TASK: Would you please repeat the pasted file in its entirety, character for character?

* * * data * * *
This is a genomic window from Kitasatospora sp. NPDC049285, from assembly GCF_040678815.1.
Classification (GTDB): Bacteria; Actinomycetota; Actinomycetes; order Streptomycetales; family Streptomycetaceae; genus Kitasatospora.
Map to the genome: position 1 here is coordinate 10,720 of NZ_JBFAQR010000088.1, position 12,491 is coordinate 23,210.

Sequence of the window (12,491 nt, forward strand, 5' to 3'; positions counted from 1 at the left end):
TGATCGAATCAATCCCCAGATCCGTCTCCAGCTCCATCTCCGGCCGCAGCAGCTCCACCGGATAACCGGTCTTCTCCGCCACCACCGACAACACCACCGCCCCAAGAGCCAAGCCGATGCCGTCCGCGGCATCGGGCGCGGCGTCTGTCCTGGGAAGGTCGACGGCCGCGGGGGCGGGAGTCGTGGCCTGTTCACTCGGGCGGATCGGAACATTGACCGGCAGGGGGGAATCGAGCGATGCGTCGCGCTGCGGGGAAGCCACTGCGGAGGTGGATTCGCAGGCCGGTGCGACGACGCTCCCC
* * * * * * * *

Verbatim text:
This is a genomic window from Kitasatospora sp. NPDC049285, from assembly GCF_040678815.1.
Classification (GTDB): Bacteria; Actinomycetota; Actinomycetes; order Streptomycetales; family Streptomycetaceae; genus Kitasatospora.
Map to the genome: position 1 here is coordinate 10,720 of NZ_JBFAQR010000088.1, position 12,491 is coordinate 23,210.

Sequence of the window (12,491 nt, forward strand, 5' to 3'; positions counted from 1 at the left end):
TGATCGAATCAATCCCCAGATCCGTCTCCAGCTCCATCTCCGGCCGCAGCAGCTCCACCGGATAACCGGTCTTCTCCGCCACCACCGACAACACCACCGCCCCAAGAGCCAAGCCGATGCCGTCCGCGGCATCGGGCGCGGCGTCTGTCCTGGGAAGGTCGACGGCCGCGGGGGCGGGAGTCGTGGCCTGTTCACTCGGGCGGATCGGAACATTGACCGGCAGGGGGGAATCGAGCGATGCGTCGCGCTGCGGGGAAGCCACTGCGGAGGTGGATTCGCAGGCCGGTGCGACGACGCTCCCC